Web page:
Introduction The reflective framework chosen for this case study is that of Peters (1991). This framework has been used and favourable evaluated within education (Bell and Gillett, 1996). Peters’ (1991) reflective framework incorporates a guideline called DATA comprising four steps;
The first step is the description of an aspect of practice the clinician wants to change. Identification would be made of the context and the reason the clinician wants to change the practice and their feelings about this. Analysis involves identification of the factors that lead to and the assumptions that support the present approach. This includes analysis of beliefs, rules and motives supporting the present approach (Imel, 1992). Theorizing is the next step which looks at the theories for developing a new approach building on the theories that were identified that were supporting the present approach. The final step is the action putting the new theories (if appropriate) into practice to ensure that such cases continue to be managed appropriately in the future. “Success of this process would occur only through additional thought and reflection” (Murray, 2006).
At 11 am a 64 year old lady presented to the Accident and Emergency Department with a painful right wrist following a fall. We shall call her Betty but, in order to protect confidentiality, that was not her real name. She had been brought to the department by car by her husband.
Betty was seen by the triage nurse and subsequent upon waiting her turn was allocated a cubicle. I saw her at 11.20 hours.
An understanding of the pathophysiology of fracture is important if important aspects of the patient’s history are not to be missed. Firstly taking an adequate history of the accident, including details of the mechanism of the fall, will help the clinician to decide whether the amount of force applied to the bone would be of the degree that would be expected to cause that particular fracture. Secondly there may be underling osteoporosis leading to fracture with minimal trauma. There may be factors in the history suggestive of osteoporosis e.g. use of systemic steroids (Angeli, 2006) or early menopause without subsequent hormone replacement therapy. A fracture which occurs after only minimal trauma and from a standing height or less, the degree of trauma being that which would not normally be expected to fracture healthy bone, may be what is known as a fragility fracture. This occurs where a bone is weakened by a pathological process , (Majid and Kingsnorth, 1998) such as osteoporosis. In distinction a pathological fracture occurs because of metastatic bone disease. Thirdly not just the mechanism of the fall but the reason for the fall needs to be considered. Betty had slipped on some ice when walking outside to her car. In the absence of such a clear history other factors in the history should be considered; for instance “funny turns,” visual problems, cerebrovascular accidents, or non accidental injury. It is important to directly enquire about that last aspect.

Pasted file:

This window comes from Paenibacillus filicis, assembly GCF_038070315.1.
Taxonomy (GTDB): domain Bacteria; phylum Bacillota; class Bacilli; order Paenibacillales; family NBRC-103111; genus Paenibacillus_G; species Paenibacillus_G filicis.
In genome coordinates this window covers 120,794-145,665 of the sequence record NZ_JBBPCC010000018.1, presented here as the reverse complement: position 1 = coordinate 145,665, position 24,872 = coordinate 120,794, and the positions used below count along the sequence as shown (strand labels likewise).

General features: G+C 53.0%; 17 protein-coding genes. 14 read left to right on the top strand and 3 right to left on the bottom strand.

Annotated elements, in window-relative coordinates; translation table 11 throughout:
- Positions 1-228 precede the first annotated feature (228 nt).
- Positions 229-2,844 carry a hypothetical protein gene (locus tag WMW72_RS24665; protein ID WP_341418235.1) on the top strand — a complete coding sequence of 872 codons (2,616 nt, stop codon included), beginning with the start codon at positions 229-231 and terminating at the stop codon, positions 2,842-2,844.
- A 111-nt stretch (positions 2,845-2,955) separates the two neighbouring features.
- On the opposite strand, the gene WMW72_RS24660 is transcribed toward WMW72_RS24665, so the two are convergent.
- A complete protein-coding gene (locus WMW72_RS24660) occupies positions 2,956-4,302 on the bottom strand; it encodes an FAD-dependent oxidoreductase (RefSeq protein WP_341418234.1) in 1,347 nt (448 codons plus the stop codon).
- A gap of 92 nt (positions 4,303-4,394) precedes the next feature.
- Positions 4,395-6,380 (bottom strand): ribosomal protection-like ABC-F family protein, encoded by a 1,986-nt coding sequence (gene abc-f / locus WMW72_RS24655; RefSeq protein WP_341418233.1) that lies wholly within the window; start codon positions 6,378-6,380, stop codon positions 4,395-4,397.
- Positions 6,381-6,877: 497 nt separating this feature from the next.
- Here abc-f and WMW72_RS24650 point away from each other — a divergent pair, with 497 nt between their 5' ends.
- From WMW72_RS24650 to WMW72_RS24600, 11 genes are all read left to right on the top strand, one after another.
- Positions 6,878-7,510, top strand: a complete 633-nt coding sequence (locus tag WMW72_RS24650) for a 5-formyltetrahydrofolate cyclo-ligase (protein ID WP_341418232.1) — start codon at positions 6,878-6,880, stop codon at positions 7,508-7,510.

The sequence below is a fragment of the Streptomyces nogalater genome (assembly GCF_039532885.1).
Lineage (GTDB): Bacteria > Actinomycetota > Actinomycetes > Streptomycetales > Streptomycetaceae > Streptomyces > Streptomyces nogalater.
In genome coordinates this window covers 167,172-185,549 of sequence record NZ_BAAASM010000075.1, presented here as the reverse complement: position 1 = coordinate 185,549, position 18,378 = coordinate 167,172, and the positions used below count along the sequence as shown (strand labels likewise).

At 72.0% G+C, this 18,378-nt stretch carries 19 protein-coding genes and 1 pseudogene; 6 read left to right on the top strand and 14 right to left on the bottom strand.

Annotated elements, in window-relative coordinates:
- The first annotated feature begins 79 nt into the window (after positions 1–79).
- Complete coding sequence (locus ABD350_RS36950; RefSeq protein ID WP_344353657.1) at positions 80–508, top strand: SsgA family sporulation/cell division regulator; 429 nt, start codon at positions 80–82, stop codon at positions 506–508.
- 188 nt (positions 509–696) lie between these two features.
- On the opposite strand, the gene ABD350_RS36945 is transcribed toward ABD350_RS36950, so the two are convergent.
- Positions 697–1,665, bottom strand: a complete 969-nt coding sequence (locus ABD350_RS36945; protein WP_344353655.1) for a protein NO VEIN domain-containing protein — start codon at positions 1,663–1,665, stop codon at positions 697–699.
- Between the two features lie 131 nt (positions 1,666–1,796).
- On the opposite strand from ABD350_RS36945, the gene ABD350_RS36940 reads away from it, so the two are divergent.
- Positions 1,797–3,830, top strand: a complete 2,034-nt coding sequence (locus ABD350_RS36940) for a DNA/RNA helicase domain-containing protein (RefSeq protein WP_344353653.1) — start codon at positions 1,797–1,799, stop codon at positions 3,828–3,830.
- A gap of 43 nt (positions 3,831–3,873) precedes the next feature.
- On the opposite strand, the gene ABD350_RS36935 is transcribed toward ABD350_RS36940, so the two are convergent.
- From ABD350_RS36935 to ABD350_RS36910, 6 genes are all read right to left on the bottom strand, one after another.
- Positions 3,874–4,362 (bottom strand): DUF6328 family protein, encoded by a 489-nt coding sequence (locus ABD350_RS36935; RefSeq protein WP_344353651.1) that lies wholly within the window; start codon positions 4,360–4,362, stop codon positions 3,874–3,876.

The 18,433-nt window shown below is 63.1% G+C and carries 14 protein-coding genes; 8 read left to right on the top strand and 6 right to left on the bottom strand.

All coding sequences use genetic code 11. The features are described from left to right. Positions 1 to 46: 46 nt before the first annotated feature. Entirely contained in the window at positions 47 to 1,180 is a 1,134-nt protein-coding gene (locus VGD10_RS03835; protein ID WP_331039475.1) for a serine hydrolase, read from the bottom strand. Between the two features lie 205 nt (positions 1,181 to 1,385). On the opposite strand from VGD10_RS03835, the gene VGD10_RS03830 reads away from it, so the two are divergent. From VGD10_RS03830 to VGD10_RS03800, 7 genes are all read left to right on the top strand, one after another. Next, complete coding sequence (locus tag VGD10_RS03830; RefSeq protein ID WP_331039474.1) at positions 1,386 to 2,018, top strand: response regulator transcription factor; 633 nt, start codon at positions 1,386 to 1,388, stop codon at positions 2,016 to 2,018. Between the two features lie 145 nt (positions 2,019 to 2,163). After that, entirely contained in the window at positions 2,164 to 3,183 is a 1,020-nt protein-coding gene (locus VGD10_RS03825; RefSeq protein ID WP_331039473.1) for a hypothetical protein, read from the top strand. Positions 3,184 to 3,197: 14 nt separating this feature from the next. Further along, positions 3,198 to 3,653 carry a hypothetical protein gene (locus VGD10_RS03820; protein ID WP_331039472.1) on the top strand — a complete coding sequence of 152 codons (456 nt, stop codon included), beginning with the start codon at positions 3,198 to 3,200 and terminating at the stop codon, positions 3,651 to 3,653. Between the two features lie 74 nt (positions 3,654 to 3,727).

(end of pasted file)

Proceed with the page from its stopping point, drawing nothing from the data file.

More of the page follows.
On inspection Betty’s right wrist was swollen. The skin was intact. There was some distortion of the normal contour of the arm typical of a “dinner folk” deformity. The distal part of the radius was angulated dorsally, the wrist supinated and the hand deviated towards the thumb. On palpation the distal radius was markedly tender. There was no crepitus. Betty was unable to use her right arm at all. The radial and ulnar pulses were readily palpable and there was good capillary refill in the hand. Sensation in the radial, ulnar and median nerve dermatomes was normal as were finger and thumb movements. The preliminary diagnosis of Colles fracture was made with some degree of confidence since the patient was a 64 year old female who had fallen on an outstretched and had classic examination findings of such a common injury.